Trying to hear the difference between 320 mp3 vs flac (16/24-bit, 44.1/88.2)
May 30, 2013 at 8:08 PM Thread Starter Post #1 of 75

matthewacbroad

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I'm not sure how to hear the difference between mp3 / flac. If I plug my headphones directly to my PC onboard "Realtek HD" and enable 24-bit 192,000khz well I be able hear the difference?

playing FLAC 24-bit / 88.2khz Daft punk files. Than play 320k mp3 version of it, all I hear is a volume difference and little bit less highs
 
May 31, 2013 at 12:34 AM Post #2 of 75

Vladco

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You can't do it in you system. Easyest way is to ask some body with good gear - you my find mate in you area- or attend good shop, meeting, show or some thing like this.
Vlad
 
May 31, 2013 at 3:17 PM Post #3 of 75

julian67

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You can do it on that system easily enough. Find some samples that cause problems with lossy encoders. There is a quite short but informative discussion of the kind of sounds that are a problem at http://www.hydrogenaudio.org/forums/index.php?showtopic=64724

You can also search for some of the famous killer samples such as trumpets, eig_essence and castanets, and very easily hear how lossy compression can go wrong even at high or maximum bitrates.

No special playback hardware is required, A Realtek HD integrated audio card and a budget headphone is fine and will be good enough even if the PC has a noisy headphone out. The differences can be very gross. Very revealing equipment may be useful in revealing less obvious differences.

The easiest way to make a fair comparison is to use an abx plug in or app. In windows try foobar with abx plug in. In Linux you can use http://abx-comparator.berlios.de/ Not sure about Mac but there is surely something useful.

Of course it helps to know what to listen for and how, and to be good at it (because it's not exactly a relaxing and enjoyable task) . You can get a free listener training package from Harman Kardon at http://harmanhowtolisten.blogspot.com
 
May 31, 2013 at 4:00 PM Post #4 of 75

spaark

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Lossy audio isn't supposed to sound noticeably different at such high bitrates, even with the best gear dare I say. There might be some instances where you can hear a difference (see julian67's post), but generally, it's supposed to be transparent. People who say they can easily hear a difference are probably suffering from the placebo effect. Double blind tests are necessary. You said the lossy MP3 had attenuated highs, but are you sure you're not imagining it?
 
May 31, 2013 at 4:58 PM Post #5 of 75

julian67

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Welcome to the world of supposition, probability and uncertainty, decorated with a dash of unqualified and uninvited psychological evaluation.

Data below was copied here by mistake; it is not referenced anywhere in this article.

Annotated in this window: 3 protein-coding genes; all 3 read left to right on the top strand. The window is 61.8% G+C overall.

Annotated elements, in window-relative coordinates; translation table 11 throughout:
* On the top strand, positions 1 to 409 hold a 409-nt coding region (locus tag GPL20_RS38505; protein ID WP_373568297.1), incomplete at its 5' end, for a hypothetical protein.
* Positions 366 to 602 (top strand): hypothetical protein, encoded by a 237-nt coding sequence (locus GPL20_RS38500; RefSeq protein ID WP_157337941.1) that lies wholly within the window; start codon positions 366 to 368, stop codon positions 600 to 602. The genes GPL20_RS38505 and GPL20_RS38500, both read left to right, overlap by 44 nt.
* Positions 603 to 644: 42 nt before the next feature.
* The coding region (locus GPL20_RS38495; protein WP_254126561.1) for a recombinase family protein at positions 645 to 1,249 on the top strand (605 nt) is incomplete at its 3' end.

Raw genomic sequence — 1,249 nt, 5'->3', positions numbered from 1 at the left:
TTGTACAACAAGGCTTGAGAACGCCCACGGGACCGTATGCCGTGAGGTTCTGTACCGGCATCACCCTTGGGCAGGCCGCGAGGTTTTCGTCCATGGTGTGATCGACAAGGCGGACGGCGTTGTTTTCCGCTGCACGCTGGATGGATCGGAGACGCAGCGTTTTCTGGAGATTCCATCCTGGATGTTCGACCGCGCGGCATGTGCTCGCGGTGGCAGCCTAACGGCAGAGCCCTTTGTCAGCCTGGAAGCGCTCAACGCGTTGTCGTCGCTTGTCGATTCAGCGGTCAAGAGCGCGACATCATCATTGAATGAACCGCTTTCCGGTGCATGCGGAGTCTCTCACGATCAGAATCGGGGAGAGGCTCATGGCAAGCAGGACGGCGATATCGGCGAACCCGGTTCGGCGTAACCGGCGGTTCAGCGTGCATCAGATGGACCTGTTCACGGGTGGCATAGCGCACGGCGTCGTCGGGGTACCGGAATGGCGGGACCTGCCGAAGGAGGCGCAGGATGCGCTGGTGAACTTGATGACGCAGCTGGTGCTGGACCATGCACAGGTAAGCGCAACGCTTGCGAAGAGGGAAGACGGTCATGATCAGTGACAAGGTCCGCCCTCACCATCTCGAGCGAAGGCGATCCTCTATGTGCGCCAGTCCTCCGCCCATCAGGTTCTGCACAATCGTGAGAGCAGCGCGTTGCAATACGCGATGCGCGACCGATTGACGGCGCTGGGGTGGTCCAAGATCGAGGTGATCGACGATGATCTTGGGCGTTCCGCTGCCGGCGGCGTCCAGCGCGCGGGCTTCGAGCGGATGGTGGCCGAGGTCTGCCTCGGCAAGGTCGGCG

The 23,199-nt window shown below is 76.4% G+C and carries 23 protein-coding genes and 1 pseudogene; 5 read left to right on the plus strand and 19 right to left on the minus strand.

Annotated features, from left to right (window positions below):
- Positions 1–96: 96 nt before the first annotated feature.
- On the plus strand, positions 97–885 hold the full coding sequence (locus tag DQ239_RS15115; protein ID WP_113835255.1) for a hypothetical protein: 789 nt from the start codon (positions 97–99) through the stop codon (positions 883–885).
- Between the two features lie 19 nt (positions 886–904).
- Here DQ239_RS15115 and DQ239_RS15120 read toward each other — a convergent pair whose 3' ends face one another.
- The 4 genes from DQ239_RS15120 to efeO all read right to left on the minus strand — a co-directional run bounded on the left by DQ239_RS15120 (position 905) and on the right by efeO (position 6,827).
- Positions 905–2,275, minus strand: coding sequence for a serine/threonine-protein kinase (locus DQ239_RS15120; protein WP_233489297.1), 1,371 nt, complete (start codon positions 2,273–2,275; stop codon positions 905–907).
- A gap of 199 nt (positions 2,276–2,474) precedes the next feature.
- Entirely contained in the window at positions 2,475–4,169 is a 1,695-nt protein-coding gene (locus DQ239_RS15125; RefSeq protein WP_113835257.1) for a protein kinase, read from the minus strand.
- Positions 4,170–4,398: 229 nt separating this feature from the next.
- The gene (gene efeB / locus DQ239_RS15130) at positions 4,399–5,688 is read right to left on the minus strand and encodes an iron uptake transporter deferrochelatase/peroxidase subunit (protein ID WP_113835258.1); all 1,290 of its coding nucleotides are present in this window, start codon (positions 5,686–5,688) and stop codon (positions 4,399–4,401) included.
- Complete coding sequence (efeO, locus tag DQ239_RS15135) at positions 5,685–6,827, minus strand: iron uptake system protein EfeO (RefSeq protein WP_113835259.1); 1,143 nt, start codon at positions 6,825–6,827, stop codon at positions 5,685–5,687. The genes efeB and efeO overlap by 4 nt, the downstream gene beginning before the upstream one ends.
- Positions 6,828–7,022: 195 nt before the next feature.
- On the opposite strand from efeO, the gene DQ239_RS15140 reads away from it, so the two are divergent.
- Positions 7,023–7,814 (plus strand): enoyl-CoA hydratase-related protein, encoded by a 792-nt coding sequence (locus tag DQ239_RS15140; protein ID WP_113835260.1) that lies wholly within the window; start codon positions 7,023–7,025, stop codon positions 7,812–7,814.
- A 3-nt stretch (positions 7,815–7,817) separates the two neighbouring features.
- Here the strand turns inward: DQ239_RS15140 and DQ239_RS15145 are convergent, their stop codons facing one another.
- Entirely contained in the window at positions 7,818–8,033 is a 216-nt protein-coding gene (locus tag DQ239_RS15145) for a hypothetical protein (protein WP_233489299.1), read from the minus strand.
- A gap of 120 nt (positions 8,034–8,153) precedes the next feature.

Warning: If you spend years trying to convince yourself your mp3s sound identical to the CD, without ever really being sure, then this can happen to you too.
 
May 31, 2013 at 6:04 PM Post #7 of 75

julian67

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To assert that people are pretending is a grosser expression of bias than anybody mistakenly thinking they heard a difference that actually arose from level difference or expectation. Their bias might be real but it is an honest mistake and easily mitigated. Your bias is one that assumes malice and dishonesty in others. This is much more difficult to remedy.

http://www.filefactory.com/file/55ii4976hfzh/n/eig_essence_flac

There is a killer sample for you. If you convert that to mp3 and cannot abx it at 320 CBR or -V 0 your next step is seeing a doctor to get your hearing checked out.

That is offered as an easy example and for illustration. You can easily find other samples for yourself if interested.
 
May 31, 2013 at 6:42 PM Post #8 of 75

extrabigmehdi

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Quote:
http://www.filefactory.com/file/55ii4976hfzh/n/eig_essence_flac

There is a killer sample for you. If you convert that to mp3 and cannot abx it at 320 CBR or -V 0 your next step is seeing a doctor to get your hearing checked out.

 
I already tried  to ABX this sample with encoded version before at vbr v0, without success.
I find it dubious when someone claim it can abx  "easily", 
If someone else want to do the the test, you are welcome. Show me  the abx log, I'm not interested  by 5 cent philosophy.
 
Oh and if you download from this link , don't forget to uncheck "Download with FileFactory's download manager", my antivirus blocks it as suspicious.
 
May 31, 2013 at 7:38 PM Post #9 of 75

julian67

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Here is the lame -V 0 mp3

http://www.filefactory.com/file/3x32qc5ii44x/n/eig_essence_mp3

and some file info

Code:
General
Complete name : eig_essence.mp3
Format : MPEG Audio
File size : 147 KiB
Duration : 4s 153ms
Overall bit rate mode : Variable
Overall bit rate : 289 Kbps
Writing library : LAME3.99r

Audio
Format : MPEG Audio
Format version : Version 1